Daily Express

Bank cut ‘ spells more devastatio­n for savers’

- By Vicky Shaw

SAVERS who have already seen their returns plummet now face more devastatio­n following the Bank of England’s interest rate cut, experts have warned.

It is thought that those who are on the brink of retirement may face particular challenges as the rate was reduced from 0.75 per cent to 0.25 per cent.

The decision was an emergency response by outgoing governor Mark Carney to counter a potentiall­y “large and sharp” economic shock from the Covid- 19 outbreak.

But some borrowers on variable rate mortgages should see some easing in their budgets as the size of their payments reduces.

The average easy access Isa on the market now pays 0.84 per cent based on someone having £ 10,000 to put away.

This is compared to 0.94 per cent at the start of 2019 and 1.77 per cent in March 2009.

Rachel Springall, a finance expert at financial website Moneyfacts. co. uk, said: “This will be devastatin­g news for savers who are already seeing returns plummet across the market.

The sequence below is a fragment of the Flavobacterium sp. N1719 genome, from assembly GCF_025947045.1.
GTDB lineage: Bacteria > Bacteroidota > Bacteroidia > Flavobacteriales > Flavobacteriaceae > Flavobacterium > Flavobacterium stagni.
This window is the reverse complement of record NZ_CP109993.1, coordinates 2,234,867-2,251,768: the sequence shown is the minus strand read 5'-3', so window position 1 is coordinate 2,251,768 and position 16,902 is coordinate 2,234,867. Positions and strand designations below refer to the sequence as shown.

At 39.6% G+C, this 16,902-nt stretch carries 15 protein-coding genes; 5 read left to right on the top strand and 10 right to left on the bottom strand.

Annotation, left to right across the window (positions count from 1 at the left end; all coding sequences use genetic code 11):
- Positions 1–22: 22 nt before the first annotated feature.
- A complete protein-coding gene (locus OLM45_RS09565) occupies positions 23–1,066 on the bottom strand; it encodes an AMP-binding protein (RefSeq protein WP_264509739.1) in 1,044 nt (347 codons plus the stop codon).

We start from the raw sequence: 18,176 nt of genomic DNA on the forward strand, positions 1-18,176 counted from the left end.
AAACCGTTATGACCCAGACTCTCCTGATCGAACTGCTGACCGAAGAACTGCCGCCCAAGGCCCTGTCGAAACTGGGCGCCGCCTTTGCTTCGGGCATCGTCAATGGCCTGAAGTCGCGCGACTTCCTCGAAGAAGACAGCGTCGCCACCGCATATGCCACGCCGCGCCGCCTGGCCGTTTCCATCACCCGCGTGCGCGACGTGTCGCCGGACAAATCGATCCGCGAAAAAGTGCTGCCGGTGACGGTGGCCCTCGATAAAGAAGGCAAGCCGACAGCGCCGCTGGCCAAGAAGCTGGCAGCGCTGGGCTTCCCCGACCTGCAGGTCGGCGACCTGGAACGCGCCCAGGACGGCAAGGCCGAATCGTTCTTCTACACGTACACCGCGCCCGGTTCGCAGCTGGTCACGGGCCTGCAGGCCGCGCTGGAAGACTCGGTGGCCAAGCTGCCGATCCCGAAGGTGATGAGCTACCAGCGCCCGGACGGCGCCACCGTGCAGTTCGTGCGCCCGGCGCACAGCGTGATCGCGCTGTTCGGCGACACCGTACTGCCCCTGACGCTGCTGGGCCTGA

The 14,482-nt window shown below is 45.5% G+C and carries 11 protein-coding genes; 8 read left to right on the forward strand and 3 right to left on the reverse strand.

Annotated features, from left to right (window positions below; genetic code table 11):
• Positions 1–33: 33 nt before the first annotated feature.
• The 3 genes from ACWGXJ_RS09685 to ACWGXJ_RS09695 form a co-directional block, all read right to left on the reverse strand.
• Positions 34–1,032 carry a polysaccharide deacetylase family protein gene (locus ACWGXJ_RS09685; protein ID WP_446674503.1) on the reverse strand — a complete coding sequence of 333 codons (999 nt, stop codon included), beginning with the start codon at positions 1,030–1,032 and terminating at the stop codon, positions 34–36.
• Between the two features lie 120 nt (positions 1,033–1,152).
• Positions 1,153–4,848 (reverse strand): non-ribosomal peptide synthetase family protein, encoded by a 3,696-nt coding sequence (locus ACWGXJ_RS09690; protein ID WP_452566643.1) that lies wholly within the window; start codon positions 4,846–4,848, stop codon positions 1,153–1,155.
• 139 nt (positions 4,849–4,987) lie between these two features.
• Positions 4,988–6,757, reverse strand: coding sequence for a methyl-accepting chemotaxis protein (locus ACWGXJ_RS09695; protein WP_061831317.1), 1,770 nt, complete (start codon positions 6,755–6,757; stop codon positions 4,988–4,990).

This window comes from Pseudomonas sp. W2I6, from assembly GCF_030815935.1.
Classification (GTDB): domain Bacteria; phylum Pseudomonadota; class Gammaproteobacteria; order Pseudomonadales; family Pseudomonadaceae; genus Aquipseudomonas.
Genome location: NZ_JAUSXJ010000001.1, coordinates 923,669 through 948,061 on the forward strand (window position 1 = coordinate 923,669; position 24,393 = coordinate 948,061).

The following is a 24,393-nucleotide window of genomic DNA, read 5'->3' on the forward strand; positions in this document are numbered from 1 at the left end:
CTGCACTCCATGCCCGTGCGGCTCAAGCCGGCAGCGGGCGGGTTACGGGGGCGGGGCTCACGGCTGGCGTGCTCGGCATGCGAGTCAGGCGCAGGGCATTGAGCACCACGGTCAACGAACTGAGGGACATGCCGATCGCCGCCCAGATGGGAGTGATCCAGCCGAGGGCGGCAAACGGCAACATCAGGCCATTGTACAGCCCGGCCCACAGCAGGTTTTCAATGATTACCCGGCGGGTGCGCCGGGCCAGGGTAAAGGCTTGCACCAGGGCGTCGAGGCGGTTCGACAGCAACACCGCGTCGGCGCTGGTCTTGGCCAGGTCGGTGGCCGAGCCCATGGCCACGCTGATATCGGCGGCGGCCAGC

“As we have seen in just the past 12 months, competitio­n is stagnating, and it has become the norm to see providers cut rates to adjust their market position rather than launch headline- grabbing deals. It almost seems inevitable at this stage that the base rate reduction could get passed on in full to savers over the next few months. However, this then should be a signal for savers to shop around for a new deal.

“As we have seen time and time again, the biggest high street banks are unlikely to be matching base rate – let alone beating it, so this cut is the perfect excuse to pay out less in interest to consumers.”

Steven Cameron, pensions director at Aegon, said at a time of volatility, the rate cut does “pose particular challenges for those approachin­g retirement”.

 ??  ?? EMERGENCY ACTION: Mark Carney tried to counter economic shock from virus
EMERGENCY ACTION: Mark Carney tried to counter economic shock from virus

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